Compass, Hand Bearing, Type O.6.A., Ref 6A/1248, with Original Case
Here is a WWII-era Hand Bearing Compass, Type O.6.A., in its original wooden case, as used in aircraft of the British RAF Coastal Command.
The 06.A. is hand-held compass, used by an observer (hence the "O" designation. Reference numbers for pilot compasses began with "P") to take navigational bearings in situations where a fixed compass could not be used, or to determine correction factors for fixed compasses. The handle holds batteries (not included) to power an internal lamp, which would internally illuminate the bowl of the compass. With the bearing target sighted through the "V" atop the glass prism, the observer would read the direction of the bearing through the prism mirror as it is reflected up from the compass card. The markings on the compass card are reversed so that they appear correctly in the prism mirror.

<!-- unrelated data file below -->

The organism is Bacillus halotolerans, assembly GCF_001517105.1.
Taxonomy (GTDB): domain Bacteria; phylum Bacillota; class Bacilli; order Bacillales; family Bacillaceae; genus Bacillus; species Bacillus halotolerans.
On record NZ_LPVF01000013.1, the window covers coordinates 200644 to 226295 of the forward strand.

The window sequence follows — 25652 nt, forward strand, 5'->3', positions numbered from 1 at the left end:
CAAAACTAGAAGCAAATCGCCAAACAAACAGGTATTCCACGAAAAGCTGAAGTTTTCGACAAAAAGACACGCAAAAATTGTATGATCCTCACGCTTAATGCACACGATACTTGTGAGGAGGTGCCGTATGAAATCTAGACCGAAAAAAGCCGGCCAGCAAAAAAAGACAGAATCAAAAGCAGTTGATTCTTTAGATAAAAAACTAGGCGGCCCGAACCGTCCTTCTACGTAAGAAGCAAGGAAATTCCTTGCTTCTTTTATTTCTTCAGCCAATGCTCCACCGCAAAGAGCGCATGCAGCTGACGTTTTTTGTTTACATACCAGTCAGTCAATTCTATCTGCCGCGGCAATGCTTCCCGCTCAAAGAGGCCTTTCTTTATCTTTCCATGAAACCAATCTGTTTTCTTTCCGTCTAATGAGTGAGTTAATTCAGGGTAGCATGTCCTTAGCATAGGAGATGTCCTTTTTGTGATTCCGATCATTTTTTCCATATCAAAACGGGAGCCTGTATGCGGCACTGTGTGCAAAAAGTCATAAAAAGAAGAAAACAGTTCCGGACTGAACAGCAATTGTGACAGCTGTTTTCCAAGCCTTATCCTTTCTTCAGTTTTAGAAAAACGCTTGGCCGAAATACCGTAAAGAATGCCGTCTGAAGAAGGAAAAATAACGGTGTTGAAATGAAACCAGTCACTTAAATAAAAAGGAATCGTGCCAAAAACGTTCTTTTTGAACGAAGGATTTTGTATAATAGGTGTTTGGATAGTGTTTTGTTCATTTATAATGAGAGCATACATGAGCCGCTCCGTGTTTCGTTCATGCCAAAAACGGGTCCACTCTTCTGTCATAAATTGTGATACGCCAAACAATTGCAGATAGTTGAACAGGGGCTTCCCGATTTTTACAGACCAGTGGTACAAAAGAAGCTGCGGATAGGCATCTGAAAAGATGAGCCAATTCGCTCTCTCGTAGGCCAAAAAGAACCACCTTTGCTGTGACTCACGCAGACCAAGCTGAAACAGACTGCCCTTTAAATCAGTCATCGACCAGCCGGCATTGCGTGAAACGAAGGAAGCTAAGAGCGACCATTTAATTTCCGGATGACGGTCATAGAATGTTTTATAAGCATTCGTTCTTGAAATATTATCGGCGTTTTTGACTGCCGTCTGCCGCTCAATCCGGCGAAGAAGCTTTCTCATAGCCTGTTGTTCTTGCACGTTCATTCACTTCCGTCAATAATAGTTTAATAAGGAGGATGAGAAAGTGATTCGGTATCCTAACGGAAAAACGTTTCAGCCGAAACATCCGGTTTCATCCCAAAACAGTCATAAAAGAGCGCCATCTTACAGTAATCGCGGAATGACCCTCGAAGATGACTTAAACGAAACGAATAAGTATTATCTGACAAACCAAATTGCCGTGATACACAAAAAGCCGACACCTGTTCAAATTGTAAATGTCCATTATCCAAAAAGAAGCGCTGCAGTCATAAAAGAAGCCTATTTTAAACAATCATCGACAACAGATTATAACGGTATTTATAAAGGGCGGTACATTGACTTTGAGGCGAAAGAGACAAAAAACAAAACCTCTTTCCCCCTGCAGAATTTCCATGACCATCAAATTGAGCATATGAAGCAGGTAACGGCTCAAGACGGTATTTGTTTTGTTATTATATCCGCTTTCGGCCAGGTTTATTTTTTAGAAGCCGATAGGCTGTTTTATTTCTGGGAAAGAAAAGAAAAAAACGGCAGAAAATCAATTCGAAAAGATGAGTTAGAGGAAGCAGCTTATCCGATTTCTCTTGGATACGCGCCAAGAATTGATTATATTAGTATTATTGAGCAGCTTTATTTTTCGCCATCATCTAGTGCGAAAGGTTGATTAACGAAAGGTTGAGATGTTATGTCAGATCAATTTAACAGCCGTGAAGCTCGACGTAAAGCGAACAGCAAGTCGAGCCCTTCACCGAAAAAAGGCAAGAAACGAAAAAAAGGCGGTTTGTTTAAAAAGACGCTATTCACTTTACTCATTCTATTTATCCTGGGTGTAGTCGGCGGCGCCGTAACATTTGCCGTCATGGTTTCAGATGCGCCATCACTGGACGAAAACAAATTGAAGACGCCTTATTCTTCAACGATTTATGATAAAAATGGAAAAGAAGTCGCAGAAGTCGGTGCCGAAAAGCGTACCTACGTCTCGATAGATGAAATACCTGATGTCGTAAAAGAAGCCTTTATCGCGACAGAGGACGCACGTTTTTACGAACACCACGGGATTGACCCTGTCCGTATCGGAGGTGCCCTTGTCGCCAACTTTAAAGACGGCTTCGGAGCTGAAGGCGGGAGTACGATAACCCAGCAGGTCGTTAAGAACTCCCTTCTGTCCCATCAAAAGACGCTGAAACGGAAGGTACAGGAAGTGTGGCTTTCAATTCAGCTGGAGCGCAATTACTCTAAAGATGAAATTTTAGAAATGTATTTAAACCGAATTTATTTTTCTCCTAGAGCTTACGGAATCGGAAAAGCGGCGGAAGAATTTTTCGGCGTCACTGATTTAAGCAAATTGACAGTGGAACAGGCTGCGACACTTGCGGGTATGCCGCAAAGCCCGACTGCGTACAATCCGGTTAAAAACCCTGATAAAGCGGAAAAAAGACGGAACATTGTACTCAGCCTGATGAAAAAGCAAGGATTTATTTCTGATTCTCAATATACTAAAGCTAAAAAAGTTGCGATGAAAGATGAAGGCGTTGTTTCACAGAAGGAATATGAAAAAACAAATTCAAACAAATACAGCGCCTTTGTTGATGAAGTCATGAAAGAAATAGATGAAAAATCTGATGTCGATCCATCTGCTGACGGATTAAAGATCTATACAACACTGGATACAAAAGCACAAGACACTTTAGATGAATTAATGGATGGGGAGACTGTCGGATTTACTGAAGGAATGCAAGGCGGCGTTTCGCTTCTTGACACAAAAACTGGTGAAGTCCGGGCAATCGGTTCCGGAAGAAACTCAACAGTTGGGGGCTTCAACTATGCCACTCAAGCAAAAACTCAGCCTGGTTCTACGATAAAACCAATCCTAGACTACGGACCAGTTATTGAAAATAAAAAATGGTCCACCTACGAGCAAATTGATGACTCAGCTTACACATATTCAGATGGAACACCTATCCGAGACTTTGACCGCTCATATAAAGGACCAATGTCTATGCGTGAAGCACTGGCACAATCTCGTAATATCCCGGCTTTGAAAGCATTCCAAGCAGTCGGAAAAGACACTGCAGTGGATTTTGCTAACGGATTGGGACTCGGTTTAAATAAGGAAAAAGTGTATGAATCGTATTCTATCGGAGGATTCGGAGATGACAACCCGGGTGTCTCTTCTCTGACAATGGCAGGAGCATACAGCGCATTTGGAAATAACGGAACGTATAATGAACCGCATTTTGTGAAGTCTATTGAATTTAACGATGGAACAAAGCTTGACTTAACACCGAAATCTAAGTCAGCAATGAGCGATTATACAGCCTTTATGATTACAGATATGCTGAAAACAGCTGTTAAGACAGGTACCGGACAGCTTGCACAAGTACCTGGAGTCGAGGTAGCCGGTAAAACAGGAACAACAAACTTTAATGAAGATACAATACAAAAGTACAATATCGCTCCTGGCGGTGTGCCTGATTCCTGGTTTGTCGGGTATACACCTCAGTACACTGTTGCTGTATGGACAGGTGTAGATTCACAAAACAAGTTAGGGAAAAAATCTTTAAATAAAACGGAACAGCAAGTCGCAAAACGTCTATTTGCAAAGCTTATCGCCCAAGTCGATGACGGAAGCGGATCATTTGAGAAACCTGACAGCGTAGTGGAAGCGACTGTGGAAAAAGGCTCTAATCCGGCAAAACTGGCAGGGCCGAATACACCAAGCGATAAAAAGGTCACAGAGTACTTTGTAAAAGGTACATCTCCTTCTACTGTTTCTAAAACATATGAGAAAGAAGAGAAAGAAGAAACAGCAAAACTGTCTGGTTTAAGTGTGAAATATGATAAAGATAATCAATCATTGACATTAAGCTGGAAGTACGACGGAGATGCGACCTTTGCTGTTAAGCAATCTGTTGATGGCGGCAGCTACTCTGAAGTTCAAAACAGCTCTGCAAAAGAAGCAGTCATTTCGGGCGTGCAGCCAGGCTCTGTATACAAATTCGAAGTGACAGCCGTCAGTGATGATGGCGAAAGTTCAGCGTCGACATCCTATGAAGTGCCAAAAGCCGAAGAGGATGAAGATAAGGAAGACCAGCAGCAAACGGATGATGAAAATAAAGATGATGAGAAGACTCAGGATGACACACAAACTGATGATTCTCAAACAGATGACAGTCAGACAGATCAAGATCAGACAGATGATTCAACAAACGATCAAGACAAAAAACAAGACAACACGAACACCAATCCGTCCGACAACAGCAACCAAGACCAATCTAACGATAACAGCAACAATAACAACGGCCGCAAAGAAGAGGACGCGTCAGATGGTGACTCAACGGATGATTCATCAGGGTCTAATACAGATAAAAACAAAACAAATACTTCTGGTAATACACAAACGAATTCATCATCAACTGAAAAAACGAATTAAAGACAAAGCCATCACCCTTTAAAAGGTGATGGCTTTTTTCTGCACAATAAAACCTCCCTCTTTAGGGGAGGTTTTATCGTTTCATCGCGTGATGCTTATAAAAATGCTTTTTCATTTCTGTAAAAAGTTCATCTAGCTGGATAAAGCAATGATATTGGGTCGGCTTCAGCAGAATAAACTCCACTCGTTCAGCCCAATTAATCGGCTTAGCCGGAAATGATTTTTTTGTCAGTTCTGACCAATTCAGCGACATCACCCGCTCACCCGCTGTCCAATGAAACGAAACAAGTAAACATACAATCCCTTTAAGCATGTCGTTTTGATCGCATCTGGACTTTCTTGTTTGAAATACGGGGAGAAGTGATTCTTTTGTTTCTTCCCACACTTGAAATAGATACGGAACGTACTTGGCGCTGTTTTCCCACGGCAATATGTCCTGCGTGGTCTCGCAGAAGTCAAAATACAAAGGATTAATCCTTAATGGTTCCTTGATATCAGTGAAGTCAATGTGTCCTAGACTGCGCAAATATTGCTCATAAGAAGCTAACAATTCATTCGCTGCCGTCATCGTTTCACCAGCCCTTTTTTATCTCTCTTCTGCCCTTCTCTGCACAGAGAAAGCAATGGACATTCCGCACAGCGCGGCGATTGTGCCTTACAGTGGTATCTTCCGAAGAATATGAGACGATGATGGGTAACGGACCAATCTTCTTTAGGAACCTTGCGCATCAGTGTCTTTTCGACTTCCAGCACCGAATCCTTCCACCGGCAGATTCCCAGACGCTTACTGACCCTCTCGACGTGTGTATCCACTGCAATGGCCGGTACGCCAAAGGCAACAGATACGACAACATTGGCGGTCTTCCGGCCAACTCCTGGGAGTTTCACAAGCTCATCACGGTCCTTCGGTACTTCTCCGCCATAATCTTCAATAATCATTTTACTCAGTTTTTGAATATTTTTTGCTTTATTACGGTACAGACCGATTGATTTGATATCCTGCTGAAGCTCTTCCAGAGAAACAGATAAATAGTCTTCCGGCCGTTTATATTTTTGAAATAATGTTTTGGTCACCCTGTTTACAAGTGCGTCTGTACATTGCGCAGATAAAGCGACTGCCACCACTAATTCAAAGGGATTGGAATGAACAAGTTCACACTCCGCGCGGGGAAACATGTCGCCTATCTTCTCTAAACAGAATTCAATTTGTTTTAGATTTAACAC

This example is from the personal collection of RAF Wing Commander William James Hunter via his son, Dr. Allan Hunter. Wg. Cdr. Hunter (see photo) was trained as an RAF Observer, and responsible as a bomb-aimer, navigator, gunner, and radio operator. Wg. Cdr. Hunter and the crew of their Bristol Beaufort bomber were shot into the sea during an attack on the German battlecruiser Scharnhorst in July 1941, and was a POW for the duration of the war. His exploits can be read in his autobiographical account From Coastal Command to Captivity.
The compass measures ~4 inches diameter and ~9 inches long. The case is ~5x5 inches and ~11 inches tall. The compass fluid has evaporated but it is otherwise in very good condition for its age. The compass card rotates as it should. The mirror in the prism is slightly distorted, but the card can still be read through it. The small lamps is present but its operability is unknown. The rubber cushion inside of the case has deteriorated and softened.